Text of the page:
“Pete’s lucky,” Jack says to Kyna, when she asks. He hangs his coat on the rack. Between them Katie tracks a toy car back and forth, back and forth. The wheels clatter on hardwoods. “He’ll get a shot at straightening himself out. And Renee, she’s mad but she says they’re family, you know?”
Kyna’s arms are strong around him. “Not like the two of you are.”
In the end, it’s all just luck, isn’t it? Jack’s birth family and Dalisay’s, or Renee’s and Kyna’s. Old hurts, everywhere, old scars. Some too deep to name, to the bone and heart of him. Scars that Kyna opens and reopens with her words until they ache and bleed and – finally, a little – begin to heal straight.
Author’s Note: This is part of a collaborative project. You may want to read the other part first, although each portion is meant to stand alone. If you’re signed up to view the yeah write coffeehouse, we’ll be discussing the process by which these stories came to be.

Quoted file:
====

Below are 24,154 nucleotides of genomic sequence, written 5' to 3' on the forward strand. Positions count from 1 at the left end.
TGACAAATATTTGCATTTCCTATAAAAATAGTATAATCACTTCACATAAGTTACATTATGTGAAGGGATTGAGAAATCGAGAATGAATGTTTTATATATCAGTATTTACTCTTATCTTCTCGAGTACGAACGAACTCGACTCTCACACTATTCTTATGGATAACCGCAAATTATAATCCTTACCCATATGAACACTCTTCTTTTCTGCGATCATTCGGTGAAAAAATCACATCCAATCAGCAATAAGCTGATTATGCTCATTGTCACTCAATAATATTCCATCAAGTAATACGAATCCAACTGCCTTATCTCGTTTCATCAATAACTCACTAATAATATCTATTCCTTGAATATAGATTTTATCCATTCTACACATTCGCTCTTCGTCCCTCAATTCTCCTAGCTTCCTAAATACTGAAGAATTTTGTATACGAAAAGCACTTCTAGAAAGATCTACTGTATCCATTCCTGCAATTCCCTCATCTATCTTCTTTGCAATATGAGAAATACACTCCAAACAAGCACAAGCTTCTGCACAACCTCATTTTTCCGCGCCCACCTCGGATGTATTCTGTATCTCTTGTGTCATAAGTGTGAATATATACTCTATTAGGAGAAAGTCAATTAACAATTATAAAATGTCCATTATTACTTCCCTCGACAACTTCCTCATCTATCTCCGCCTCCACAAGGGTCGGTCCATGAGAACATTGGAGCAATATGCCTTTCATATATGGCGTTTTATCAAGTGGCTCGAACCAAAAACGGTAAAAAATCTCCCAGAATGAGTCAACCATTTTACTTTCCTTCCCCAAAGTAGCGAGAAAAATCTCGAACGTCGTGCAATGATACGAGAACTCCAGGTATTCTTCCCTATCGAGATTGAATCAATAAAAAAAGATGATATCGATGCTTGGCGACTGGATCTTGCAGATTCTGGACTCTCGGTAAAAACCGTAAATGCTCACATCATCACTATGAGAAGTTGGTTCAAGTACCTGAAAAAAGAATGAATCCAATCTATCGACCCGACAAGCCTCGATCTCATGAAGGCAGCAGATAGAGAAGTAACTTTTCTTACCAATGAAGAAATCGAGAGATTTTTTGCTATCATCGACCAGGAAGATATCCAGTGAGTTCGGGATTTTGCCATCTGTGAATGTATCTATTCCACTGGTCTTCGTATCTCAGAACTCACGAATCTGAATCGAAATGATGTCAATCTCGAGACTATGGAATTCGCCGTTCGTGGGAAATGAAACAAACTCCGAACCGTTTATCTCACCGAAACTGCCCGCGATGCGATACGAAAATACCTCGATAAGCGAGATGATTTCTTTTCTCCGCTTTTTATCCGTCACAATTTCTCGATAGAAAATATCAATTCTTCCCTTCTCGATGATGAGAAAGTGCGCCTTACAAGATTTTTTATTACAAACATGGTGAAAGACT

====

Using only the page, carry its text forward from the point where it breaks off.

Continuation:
It won’t be dark here for another two hours, he thinks, staring at the sunbleached sky over the jagged teeth of the mountains. At home – no, in Chicago, he reminds himself – the last light will be leaching from the skyline, the top of the Sears Tower (or whatever the fuck you’re supposed to call it now) still illuminated as the rest of the city fades away beneath it into the greys and blacks where he’s spent his life. Continue reading
“Evening, O’Roe,” Samons says as Jack opens the door out of the gateroom and steps out into the main area of Angus’ Mojave test facility. “What can I get ready for you?”
“Whatever’s next in line,” Jack says noncommittally, then changes his mind. “No, one of the… ah… official vehicles.” While he’s decided it’s time to clear the backlog of vehicles that need to be test driven, tonight’s mood calls for something flashy. Something like the fleet of revamped “police cars” Angus commissioned. Solid steel, plenty of weight, lots under the hood, suspension, oh yes.